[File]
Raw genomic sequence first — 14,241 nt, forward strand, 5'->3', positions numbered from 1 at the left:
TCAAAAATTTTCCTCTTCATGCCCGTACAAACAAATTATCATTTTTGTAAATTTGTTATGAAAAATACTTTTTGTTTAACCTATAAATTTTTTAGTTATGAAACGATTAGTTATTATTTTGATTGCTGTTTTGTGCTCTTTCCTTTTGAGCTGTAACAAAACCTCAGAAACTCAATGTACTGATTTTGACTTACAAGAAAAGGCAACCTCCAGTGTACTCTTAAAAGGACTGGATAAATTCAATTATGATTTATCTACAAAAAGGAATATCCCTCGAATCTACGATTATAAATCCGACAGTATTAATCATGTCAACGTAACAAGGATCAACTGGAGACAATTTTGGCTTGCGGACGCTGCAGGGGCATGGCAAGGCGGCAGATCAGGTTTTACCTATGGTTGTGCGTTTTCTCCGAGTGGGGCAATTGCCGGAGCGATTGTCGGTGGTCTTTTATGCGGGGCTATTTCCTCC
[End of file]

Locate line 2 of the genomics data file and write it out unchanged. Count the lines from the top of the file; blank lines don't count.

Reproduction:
TCAAAAATTTTCCTCTTCATGCCCGTACAAACAAATTATCATTTTTGTAAATTTGTTATGAAAAATACTTTTTGTTTAACCTATAAATTTTTTAGTTATGAAACGATTAGTTATTATTTTGATTGCTGTTTTGTGCTCTTTCCTTTTGAGCTGTAACAAAACCTCAGAAACTCAATGTACTGATTTTGACTTACAAGAAAAGGCAACCTCCAGTGTACTCTTAAAAGGACTGGATAAATTCAATTATGATTTATCTACAAAAAGGAATATCCCTCGAATCTACGATTATAAATCCGACAGTATTAATCATGTCAACGTAACAAGGATCAACTGGAGACAATTTTGGCTTGCGGACGCTGCAGGGGCATGGCAAGGCGGCAGATCAGGTTTTACCTATGGTTGTGCGTTTTCTCCGAGTGGGGCAATTGCCGGAGCGATTGTCGGTGGTCTTTTATGCGGGGCTATTTCCTCC